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High Street, Osmington - geograph.org.uk - 618632.jpg
High Street, Osmington
Osmington is located in Dorset
Location within Dorset
Population673 [1]
OS grid referenceSY725829
Unitary authority
Shire county
Sovereign stateUnited Kingdom
Postcode districtDT3
Dialling code01305
FireDorset and Wiltshire
AmbulanceSouth Western
EU ParliamentSouth West England
UK Parliament
List of places
50°38′45″N 2°23′26″W / 50.6458°N 2.3906°W / 50.6458; -2.3906Coordinates: 50°38′45″N 2°23′26″W / 50.6458°N 2.3906°W / 50.6458; -2.3906

Osmington is a village and civil parish within Dorset, England, situated on the Jurassic Coast 4 miles (6.4 km) north-east of Weymouth.[2] In the 2011 census the parish—which includes the small settlements of Upton, Ringstead and Osmington Mills—had a population of 673.[1]


Evidence exists of Bronze Age settlement in the area. The village's written history, however, begins in 940, when it is mentioned in a charter.

The oldest building in the village is the church, St. Osmund's, which was originally built in 1170, but has had alterations up to the 19th century. Residential buildings in the village date back to the 16th century.

To the northwest of the village, on White Horse Hill, is the Osmington White Horse, a large hill figure dating from 1808. It represents King George III.[3]

John Constable (1776–1837), the leading English landscape artist, spent his honeymoon here in October 1816 and painted views of the local area. He stayed at the home of his friend Rev. John Fisher.

Talbot Hughes (1869–1942), the painter, collector and writer, lived in Osmington from 1913 until his death in 1942. He was buried on the 9th February 1942 in the churchyard at St. Osmund's.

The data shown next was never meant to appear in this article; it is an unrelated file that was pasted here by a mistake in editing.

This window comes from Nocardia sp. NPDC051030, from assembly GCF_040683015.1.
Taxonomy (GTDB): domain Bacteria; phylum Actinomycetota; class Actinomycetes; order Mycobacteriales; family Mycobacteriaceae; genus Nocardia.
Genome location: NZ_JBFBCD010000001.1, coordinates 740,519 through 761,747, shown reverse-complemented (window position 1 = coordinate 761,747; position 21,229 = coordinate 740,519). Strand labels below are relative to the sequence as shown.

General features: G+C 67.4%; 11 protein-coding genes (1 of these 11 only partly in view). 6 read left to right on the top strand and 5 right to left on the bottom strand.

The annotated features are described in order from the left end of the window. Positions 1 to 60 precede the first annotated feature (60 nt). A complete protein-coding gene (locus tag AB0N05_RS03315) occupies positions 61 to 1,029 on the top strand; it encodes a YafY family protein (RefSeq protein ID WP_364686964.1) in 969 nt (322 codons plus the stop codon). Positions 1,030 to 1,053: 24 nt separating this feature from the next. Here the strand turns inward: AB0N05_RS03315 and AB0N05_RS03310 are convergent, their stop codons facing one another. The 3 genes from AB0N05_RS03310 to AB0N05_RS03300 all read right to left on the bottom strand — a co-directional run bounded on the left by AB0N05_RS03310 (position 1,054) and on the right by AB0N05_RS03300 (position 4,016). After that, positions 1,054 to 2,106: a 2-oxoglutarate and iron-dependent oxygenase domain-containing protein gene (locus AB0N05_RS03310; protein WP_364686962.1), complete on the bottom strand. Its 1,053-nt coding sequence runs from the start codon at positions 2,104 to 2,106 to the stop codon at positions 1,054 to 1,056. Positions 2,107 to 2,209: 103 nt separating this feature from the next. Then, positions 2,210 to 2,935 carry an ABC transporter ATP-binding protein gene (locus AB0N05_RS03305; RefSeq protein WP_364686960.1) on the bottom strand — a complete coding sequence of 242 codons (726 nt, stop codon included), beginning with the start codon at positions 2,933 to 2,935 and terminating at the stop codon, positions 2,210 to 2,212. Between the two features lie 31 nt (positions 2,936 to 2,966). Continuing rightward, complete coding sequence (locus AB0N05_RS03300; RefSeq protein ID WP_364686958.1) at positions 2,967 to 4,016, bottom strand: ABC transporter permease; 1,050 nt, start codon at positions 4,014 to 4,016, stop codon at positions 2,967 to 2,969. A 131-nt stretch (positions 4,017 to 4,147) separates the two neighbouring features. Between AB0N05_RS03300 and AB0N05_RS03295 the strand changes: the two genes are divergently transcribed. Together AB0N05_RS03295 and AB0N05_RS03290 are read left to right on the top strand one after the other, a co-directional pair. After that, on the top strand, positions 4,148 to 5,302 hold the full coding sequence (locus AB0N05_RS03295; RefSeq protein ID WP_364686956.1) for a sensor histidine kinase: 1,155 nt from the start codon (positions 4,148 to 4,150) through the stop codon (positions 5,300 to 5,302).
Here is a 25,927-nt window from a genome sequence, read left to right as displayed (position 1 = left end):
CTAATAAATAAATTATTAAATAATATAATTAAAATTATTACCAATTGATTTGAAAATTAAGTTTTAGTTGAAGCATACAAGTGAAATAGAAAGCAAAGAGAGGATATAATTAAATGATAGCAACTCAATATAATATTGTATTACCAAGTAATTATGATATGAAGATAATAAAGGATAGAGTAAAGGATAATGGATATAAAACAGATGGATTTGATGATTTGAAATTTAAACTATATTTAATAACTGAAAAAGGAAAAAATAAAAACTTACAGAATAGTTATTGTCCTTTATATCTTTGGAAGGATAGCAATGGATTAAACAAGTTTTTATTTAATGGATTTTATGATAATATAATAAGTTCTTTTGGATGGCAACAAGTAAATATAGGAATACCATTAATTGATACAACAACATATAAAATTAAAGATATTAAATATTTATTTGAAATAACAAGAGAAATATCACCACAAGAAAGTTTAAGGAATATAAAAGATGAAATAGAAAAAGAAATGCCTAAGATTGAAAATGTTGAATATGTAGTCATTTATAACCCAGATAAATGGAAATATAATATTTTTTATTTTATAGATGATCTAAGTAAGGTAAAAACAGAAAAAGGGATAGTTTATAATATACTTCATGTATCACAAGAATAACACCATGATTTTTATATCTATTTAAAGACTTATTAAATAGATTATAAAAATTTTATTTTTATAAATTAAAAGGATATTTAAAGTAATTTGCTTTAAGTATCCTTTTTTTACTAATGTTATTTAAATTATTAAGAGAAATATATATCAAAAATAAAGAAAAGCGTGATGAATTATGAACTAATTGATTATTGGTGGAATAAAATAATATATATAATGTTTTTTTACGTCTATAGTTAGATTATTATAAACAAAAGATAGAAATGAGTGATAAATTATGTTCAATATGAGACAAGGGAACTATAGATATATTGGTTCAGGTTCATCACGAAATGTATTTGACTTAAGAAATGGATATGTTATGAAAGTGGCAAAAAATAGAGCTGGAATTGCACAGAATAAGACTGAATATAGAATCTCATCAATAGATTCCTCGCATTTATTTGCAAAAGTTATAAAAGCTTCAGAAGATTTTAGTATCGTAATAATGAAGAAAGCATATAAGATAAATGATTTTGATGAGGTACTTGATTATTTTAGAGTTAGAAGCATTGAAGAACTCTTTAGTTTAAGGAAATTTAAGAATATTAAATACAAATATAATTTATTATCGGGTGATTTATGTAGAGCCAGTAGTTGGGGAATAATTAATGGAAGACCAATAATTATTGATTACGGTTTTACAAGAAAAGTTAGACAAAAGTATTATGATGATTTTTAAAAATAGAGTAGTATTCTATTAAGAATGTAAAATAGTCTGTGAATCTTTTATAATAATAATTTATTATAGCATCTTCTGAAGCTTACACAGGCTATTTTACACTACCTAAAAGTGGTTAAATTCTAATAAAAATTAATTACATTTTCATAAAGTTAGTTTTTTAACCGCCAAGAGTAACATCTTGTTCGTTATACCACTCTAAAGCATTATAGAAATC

The village has an unusual thatched bus shelter which was erected in memory of David Edward Parry-Jones, Lieutenant 1st Battalion The Rifle Brigade, who died in action near Caen on the 3rd August 1944.[4] The shelter was successfully listed as a war memorial by Osmington Parish Council in 2018.[5]


Osmington's economy was primarily agricultural until after the mid-20th century. With the decline in agricultural employment in the area, the village's character changed and it is now primarily occupied by people whose work is elsewhere. Whereas previously, several shops and tradesmen were in the village, by the end of the 20th century, no shop remained, most tradesmen had disappeared, and the village pub had been closed,[6] although this has been replaced by another inn. Despite the loss of local employment, the village, which at the end of World War II was so poor that large sections were condemned, has become affluent with a high proportion of professional and managerial residents (38.4% compared to a county average of 26.1% in 2001).[7]


  1. ^ a b "Area: Osmington (Parish), Key Figures for 2011 Census: Key Statistics". Neighbourhood Statistics. Office for National Statistics. Retrieved 10 March 2014.
  2. ^ Osmington (St. Osmond), 'Osleston – Otley'. In Samuel Lewis (editor),A Topographical Dictionary of England (1848), pp. 486–491.
  3. ^ Mary Kempe, Osmington, Brief History.
  4. ^ "David Parry-Jones". Osmington History.
  5. ^ "Memorial Bus Shelter". Historic England.
  6. ^ Reg Symes, Osmington, The Character.
  7. ^ Dorset Data Online : Osmington Parish Profile

External links[edit]

Media related to Osmington at Wikimedia Commons